The International Committee of the Red Cross has found a novel way of ending its 56-year boycott of the red Star of David: It will pretend it does not exist and replace it with a "neutral" red diamond shape, euphemistically named a "crystal." Within it, the red star may feature unofficially. Yet as far as the ICRC is concerned, that offensive Jewish symbol will be nonexistent.
The so-called crystal is also to serve two other misfits - Eritrea and Kazakhstan, which will place their own symbols inside it.
This was the face-saving solution to which Israel's emergency rescue service, Magen David Adom, and the government agreed. That would offer the MDA long-coveted ICRC affiliation, yet without the objectionable outward manifestation - at least overseas - of the MDA emblem.
The problem is that this only saves the ICRC's face, allowing it to escape eminently deserved accusations of anti-Jewish bias, while doing nothing to actually remove that bias by recognizing the long-blacklisted Jewish insignia.
This arrangement should be unacceptable to anyone with a residue of Jewish pride. To welcome a deal which consents to the ongoing diminishment of the venerable Jewish symbol is obsequiousness that we might have hoped would forever have disappeared from the Jewish scene.
MDA and Israel would be better off without whatever benefits ICRC membership might offer than accept membership under shameful conditions. We had managed quite nicely since 1949 outside the ICRC network.
MDA first applied for ICRC membership in 1949, but was instructed to operate either under a red cross or Muslim red crescent - emblems either historically or currently inimical to Jews. While Christians and Muslims were entitled to their symbols, Jews - monotheism's progenitors - were not. For a long time even the Iranian Red Lion and Sun was approved by the ICRC.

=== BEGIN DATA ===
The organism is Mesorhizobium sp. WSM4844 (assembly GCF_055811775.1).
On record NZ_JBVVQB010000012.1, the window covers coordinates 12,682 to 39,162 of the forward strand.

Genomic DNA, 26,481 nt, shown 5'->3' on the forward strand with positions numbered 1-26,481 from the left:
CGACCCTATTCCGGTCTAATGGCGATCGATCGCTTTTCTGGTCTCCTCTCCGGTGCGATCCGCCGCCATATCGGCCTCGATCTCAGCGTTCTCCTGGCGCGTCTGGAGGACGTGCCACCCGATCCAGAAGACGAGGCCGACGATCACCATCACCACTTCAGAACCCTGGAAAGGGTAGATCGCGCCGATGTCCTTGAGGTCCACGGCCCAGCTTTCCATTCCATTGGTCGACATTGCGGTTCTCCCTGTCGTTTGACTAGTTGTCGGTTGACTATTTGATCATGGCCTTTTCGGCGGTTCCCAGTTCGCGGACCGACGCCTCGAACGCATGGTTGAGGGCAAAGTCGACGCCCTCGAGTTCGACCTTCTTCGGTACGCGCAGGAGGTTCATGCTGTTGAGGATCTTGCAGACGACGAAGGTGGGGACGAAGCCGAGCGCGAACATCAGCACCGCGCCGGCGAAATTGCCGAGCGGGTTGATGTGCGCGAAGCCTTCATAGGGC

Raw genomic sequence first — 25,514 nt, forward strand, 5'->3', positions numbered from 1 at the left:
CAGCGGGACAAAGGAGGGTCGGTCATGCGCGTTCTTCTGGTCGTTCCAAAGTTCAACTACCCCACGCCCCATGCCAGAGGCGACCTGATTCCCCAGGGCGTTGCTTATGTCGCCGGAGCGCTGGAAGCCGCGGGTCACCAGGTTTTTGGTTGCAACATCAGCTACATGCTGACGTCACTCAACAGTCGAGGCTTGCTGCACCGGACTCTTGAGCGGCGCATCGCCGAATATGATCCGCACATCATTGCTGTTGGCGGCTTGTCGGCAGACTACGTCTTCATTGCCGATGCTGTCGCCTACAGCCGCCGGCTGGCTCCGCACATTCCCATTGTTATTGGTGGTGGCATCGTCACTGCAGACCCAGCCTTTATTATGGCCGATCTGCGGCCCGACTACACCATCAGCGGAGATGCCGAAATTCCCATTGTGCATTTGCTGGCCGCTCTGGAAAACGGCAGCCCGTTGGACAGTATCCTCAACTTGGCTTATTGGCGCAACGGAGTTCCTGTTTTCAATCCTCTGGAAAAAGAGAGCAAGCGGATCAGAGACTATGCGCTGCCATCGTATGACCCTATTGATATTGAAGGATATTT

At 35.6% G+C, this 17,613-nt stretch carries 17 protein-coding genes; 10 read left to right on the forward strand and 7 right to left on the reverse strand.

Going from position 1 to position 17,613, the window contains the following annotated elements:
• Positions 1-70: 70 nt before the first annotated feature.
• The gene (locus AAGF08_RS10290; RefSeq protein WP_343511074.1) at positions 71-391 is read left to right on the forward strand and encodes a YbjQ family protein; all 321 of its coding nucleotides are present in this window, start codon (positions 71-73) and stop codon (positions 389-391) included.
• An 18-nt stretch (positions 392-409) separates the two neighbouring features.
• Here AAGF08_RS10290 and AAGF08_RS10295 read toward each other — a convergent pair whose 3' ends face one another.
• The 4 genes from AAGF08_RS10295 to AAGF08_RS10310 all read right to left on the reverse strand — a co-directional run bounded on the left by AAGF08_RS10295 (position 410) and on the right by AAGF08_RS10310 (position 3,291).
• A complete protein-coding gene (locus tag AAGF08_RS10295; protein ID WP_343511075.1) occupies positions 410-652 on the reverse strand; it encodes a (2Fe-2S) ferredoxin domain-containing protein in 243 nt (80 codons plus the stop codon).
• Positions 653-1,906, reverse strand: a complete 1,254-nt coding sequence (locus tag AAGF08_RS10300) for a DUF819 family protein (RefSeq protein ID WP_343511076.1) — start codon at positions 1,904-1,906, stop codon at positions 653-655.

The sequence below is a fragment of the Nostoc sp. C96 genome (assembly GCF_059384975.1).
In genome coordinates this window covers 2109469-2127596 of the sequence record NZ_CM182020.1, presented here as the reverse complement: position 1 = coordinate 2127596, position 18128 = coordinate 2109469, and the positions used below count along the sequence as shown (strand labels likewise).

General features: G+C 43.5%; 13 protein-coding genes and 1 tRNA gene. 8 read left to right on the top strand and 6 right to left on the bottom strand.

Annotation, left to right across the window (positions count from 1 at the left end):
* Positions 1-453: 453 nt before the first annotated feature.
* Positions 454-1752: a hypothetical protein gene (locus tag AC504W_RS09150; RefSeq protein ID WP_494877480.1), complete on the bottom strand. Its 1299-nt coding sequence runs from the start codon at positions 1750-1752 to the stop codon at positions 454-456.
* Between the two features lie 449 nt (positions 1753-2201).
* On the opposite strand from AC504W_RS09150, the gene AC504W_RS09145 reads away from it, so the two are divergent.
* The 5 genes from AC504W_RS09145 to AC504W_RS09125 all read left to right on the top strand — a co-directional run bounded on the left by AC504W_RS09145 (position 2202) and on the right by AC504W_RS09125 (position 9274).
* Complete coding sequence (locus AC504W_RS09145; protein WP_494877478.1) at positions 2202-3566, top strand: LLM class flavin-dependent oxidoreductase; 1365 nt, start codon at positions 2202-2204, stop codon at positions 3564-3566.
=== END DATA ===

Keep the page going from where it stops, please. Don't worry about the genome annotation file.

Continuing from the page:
The resort to a "crystal" only adds insult to injury. Though the new emblem paves the way for MDA's membership in its natural international umbrella organization, it openly perpetuates discrimination against the Jewish symbol, as if the Star of David remained tainted or second-class. Such an approach hardly befits an organization that claims universality in its devotion to providing humanitarian needs.
Though perhaps less of a capitulation to Israel's Arab enemies than the previous total boycott, the current "compromise" also represents an accommodation with institutionalized anti-Semitism of the purist form. The Star of David, after all, is not the symbol of the Jewish state per se, but of the Jewish people for centuries before that state existed.
The aim may be to ingratiate the ICRC with Muslim extremists. This should be unacceptable for any international organization. It particularly disturbing when even the ICRC, which relies on its ostensibly apolitical nature to maintain access to all sides of a given conflict, displays flagrant political prejudice.
ICRC ex-chief Cornelio Sommaruga let the cat out of the bag in 2000, when he suggested that "if we're going to have the Shield of David, why not accept the swastika?" He was responding to then head of the American Red Cross Bernadine Healy, whose courageous stand against Israel's exclusion led to her resignation.
The MDA's long record of top-notch nonsectarian medical assistance to all is apparently immaterial, as is the Palestinian Red Crescent's record of transporting terrorists and explosive charges in its ambulances.
By offering us a crystal instead of our chosen symbol, the ICRC emphasizes that it hasn't changed and that Israel can expect no justice in ICRC forums.
Attesting to the ICRC's political agenda was its Arab members' insistence that Israel's inclusion be predicated upon "the creation of a better atmosphere in the region" and upon the recognition of Palestinian Red Crescent exclusivity in the territories.
It is hard to imagine a more wrongheaded message from an organization that professes to favor "an improved atmosphere." All that, though, is expected. Not so the MDA's and Israeli officialdom's acquiescence to a disgraceful substitution, which tells Jews not only that they are still not to be accorded equality among the nations, but also that this is should be accepted as a normal circumstance.